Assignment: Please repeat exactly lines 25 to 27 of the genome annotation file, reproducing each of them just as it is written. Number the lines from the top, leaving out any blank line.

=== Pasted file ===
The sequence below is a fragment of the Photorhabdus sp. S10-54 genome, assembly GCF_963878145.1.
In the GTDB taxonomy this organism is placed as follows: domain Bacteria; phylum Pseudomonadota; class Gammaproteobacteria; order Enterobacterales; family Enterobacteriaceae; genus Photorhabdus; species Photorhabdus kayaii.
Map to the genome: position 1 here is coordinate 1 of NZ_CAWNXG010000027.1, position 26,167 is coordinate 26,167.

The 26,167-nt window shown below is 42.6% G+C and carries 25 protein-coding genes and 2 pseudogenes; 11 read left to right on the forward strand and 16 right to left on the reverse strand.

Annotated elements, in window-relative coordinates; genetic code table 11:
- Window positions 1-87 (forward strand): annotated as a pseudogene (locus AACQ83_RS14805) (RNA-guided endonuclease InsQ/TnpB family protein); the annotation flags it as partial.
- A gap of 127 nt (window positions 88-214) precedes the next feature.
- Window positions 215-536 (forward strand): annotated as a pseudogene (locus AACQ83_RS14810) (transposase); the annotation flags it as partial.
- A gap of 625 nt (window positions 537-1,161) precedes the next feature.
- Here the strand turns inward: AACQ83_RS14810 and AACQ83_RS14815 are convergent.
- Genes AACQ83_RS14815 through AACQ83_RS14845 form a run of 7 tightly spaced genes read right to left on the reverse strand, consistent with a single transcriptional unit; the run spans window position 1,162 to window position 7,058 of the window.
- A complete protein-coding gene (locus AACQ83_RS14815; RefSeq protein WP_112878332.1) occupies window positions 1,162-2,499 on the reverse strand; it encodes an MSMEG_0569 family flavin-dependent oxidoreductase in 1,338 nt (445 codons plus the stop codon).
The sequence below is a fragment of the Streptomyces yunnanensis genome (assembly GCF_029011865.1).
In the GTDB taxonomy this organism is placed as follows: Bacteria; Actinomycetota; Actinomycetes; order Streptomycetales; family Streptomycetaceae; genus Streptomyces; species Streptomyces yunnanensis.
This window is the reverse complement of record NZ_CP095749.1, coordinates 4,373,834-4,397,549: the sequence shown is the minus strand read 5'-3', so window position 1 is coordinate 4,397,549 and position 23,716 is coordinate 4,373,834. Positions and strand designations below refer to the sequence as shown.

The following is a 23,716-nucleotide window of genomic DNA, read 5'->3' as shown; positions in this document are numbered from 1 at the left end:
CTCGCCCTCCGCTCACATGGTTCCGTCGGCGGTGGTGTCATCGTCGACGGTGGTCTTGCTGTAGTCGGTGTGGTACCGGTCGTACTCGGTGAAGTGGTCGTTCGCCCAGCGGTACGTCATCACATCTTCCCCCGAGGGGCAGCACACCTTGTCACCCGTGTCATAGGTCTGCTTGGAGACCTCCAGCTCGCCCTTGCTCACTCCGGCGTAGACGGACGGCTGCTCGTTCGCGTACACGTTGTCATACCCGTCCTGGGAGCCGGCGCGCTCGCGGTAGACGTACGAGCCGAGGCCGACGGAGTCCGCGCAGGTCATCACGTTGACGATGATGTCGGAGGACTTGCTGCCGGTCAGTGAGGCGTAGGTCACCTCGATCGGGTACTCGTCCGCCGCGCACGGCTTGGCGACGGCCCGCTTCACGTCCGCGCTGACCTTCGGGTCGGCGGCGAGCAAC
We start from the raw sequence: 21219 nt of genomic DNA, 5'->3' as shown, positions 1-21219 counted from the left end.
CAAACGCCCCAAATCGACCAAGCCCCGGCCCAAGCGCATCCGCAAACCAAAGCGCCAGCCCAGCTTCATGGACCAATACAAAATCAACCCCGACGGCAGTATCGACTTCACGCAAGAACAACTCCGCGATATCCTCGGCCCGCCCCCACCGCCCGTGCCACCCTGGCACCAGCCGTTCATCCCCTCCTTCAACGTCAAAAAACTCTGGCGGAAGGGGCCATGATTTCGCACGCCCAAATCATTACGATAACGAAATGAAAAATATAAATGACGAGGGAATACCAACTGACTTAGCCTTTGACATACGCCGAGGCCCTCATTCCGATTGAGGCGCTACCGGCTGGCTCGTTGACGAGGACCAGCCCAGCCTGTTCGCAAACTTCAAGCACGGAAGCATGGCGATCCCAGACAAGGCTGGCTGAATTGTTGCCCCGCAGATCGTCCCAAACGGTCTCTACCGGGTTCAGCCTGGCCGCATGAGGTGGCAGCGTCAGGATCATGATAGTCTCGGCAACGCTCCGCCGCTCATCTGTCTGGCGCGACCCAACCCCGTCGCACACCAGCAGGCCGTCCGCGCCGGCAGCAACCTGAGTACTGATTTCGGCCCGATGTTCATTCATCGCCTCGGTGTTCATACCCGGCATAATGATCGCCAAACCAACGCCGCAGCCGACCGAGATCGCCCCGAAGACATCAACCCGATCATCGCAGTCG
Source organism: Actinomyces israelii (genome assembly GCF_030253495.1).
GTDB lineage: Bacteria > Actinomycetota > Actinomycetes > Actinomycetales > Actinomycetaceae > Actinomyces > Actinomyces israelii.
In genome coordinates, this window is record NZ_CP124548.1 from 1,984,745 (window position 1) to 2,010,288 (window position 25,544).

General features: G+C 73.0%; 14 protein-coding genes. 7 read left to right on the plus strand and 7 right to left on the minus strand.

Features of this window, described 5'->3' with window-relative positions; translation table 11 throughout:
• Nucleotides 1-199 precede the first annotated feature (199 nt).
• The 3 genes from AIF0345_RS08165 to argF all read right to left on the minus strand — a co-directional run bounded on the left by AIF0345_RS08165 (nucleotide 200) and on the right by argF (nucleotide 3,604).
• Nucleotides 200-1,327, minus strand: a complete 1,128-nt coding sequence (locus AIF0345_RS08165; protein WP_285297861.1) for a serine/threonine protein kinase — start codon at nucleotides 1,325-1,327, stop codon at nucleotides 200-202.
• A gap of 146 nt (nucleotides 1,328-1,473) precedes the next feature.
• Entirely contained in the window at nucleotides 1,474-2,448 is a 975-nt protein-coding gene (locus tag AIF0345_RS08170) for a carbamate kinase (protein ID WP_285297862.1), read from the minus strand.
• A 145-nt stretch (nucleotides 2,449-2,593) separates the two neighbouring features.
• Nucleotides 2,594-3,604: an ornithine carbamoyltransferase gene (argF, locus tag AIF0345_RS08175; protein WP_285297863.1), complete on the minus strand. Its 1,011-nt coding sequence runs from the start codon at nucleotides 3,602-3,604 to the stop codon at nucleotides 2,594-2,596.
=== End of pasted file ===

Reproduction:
• Nucleotides 1-199 precede the first annotated feature (199 nt).
• The 3 genes from AIF0345_RS08165 to argF all read right to left on the minus strand — a co-directional run bounded on the left by AIF0345_RS08165 (nucleotide 200) and on the right by argF (nucleotide 3,604).
• Nucleotides 200-1,327, minus strand: a complete 1,128-nt coding sequence (locus AIF0345_RS08165; protein WP_285297861.1) for a serine/threonine protein kinase — start codon at nucleotides 1,325-1,327, stop codon at nucleotides 200-202.